07:34 GMT22 January 2021
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    Shadia Edwards-Dashti, a journalist and documentary filmmaker, has reported on overcrowding and mistreatment at Napier Barracks, a facility used by the UK government to accommodate hundreds of asylum seekers.

    In an interview with Sputnik, Shadia Edwards-Dashti talks about her latest documentary “Napier Barracks| Asylum seekers reach boiling point.” During filming she uncovered people living in inhumane conditions and suffering from PTSD, while security guards banned them from speaking out about their plight.

    Sputnik: Who exactly is being kept at Napier Baracks and why?

    Shadia Edwards-Dashti: Napier Barracks is serving as temporary accommodation for about 450 asylum seekers from Iraq, Iran, Sudan, Afghanistan, Syria, Eritrea, Palestine, Somalia, and Kuwait, to list a few.

    Many of these places are war torn, subject to extreme poverty, political oppression and persecution. In this context though, it’s important to remember the UK’s imperialistic role in many of these countries' conflicts. Yet the UK doesn't seem to want to deal with some of the direct consequences of its own foreign policy.

    Instead Britain shows asylum seekers little sympathy and has shacked them up in halls with no social distancing and inadequate healthcare. Not to mention that the setting of a cramped military barracks is triggering for some of these men, who are suffering from mental health issues like PTSD, severe depression and suicidal tendencies.

    The majority of men at the barracks fled to the UK, supposedly a safe haven, but what they are experiencing now at Napier Barracks, isn't far off the dire circumstances they escaped.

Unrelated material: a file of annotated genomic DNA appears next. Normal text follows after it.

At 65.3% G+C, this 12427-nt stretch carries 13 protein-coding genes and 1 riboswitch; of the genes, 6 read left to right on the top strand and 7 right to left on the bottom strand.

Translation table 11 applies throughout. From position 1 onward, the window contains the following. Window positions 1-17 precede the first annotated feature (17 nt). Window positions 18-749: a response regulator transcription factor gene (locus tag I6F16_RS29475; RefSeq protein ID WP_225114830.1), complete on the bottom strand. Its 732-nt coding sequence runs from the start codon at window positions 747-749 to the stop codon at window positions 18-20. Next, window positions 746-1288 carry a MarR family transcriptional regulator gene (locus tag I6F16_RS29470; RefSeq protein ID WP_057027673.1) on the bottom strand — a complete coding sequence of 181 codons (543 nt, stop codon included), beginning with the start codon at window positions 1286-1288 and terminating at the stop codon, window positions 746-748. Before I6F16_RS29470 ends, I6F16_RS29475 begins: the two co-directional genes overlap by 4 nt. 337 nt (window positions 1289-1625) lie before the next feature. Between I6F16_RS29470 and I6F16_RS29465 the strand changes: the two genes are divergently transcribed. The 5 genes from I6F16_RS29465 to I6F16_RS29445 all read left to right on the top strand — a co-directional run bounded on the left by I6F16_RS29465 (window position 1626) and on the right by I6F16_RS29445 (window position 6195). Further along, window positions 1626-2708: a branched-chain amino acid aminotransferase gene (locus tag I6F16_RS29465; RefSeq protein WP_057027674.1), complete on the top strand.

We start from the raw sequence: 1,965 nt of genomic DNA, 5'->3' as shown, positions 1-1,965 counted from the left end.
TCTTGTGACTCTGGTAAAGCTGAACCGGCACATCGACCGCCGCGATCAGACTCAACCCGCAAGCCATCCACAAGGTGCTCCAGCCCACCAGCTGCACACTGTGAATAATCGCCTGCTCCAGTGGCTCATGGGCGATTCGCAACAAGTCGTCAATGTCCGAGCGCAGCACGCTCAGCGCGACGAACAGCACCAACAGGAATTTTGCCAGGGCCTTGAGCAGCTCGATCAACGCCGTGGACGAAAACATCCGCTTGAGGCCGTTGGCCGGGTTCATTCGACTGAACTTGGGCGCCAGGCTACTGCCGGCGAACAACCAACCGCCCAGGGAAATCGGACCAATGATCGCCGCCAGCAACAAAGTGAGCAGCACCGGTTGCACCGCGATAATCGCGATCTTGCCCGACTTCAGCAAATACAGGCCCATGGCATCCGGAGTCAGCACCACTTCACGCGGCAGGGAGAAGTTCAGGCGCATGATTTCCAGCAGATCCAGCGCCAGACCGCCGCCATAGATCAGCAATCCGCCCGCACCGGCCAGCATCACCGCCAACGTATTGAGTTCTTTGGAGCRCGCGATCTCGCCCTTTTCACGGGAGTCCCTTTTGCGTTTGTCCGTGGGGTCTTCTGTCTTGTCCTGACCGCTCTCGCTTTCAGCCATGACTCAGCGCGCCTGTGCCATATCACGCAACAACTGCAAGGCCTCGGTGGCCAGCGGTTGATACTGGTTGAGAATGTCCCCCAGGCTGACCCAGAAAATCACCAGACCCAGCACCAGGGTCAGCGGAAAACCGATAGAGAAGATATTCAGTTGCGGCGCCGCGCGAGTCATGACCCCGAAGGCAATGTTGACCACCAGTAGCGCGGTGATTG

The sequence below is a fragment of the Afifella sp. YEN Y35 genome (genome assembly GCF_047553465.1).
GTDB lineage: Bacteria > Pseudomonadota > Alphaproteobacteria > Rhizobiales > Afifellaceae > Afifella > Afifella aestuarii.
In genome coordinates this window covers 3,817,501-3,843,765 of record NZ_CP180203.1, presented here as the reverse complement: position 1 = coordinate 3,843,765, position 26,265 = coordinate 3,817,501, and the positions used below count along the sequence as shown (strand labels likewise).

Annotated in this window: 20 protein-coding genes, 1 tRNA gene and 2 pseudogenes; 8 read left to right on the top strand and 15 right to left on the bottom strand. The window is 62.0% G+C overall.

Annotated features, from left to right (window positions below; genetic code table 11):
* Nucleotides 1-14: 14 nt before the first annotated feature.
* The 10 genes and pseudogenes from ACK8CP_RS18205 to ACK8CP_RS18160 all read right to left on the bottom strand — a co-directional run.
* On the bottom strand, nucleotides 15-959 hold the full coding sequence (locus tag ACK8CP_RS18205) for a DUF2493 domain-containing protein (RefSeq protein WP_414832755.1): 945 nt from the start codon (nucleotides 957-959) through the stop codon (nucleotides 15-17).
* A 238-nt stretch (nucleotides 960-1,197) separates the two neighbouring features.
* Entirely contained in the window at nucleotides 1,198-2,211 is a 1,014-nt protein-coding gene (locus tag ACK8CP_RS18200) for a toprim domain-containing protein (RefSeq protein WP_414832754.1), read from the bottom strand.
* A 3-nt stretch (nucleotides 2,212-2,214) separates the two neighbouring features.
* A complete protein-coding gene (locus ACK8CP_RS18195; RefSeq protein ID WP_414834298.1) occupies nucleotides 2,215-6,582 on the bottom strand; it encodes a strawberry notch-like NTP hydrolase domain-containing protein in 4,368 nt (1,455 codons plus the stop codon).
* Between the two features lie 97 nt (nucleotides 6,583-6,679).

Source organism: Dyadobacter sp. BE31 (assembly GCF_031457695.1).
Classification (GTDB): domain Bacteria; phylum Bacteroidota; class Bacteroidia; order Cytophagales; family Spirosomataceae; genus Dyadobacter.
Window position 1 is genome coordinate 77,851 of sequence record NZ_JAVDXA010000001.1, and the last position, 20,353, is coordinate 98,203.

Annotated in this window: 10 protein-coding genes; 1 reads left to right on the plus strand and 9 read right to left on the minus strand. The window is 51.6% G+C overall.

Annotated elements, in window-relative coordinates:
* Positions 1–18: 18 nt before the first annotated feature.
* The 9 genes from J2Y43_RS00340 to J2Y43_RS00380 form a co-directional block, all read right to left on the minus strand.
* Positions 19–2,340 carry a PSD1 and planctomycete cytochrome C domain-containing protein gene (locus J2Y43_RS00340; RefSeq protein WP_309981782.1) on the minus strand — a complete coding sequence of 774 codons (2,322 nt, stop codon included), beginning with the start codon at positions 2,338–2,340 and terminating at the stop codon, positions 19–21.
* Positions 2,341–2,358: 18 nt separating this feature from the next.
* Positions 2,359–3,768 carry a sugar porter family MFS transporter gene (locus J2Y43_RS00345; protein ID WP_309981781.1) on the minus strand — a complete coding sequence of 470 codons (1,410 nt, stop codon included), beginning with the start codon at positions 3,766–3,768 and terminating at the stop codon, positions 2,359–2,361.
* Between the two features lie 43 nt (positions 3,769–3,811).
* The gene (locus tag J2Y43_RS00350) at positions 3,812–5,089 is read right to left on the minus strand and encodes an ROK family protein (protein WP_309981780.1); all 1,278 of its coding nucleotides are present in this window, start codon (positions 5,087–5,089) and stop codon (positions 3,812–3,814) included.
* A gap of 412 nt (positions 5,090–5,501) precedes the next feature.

Sputnik: What did you discover when you went to Napier Baracks?

    Shadia Edwards-Dashti: The first thing that came to my mind when I got to the barracks were the horrific scenes we saw on the American border during Trump’s presidency, locking human beings of all ages in cages. But we are in Kent. In the supposedly civilised United Kingdom. Yet asylum seekers here are shut off from the rest of the world, behind barbed wire and a guarded fence.

    The Home Office says ‘they aren't criminals and they're not being detained’, but that isn't what it looked like. And, within minutes of being around the facility, a man began gesturing for help. It was like an emergency situation was unfolding before our very eyes and we only just arrived. People inside are literally desperate to get out. But the security inside were doing all they could to prevent asylum seekers from speaking to me. In some cases, forcibly moving them away from the fence where I was on the other side.

    As the day continued, such episodes of people telling me and my team they were in need of desperate help became more frequent. Numerous people staying in the barracks told me of the prison-like conditions behind the fence and basic human rights of dignity being denied. Hygiene was a big issue; the sanitary conditions were far from adequate as was the bedding situation. There is limited free movement in and out of the barracks too as those inside are only allowed to leave once a day for two hours.

    They told me the food was barely edible. The rooms were cramped with apparently 30 to a room, despite being in the heights of a nationwide COVID-19 lockdown, and to maintain any privacy they used their only bed sheet as room dividers. Their beds are infested with bugs.

    Sputnik: Describe what you saw in the footage taken inside Napier Baracks.

    Shadia Edwards-Dashti: The men inside have taken to extreme measures to resist the conditions - including hunger striking and protests. There have also been reports of self-harm and attempted suicide. It was footage documenting all these claims that prompted me to visit the barracks myself.

    Footage included the protests themselves, fights breaking out with security, countless displays of substandard conditions including the one toilet shared among over 30 men. But most shocking of all was blood on the floor and beds, allegedly from self-harming incidents.

    That was when my team and I decided we couldn't sit back and watch, and we had to go and investigate.

    Sputnik: How were you able to speak to some of the asylum seekers? Are they allowed to leave Napier Baracks?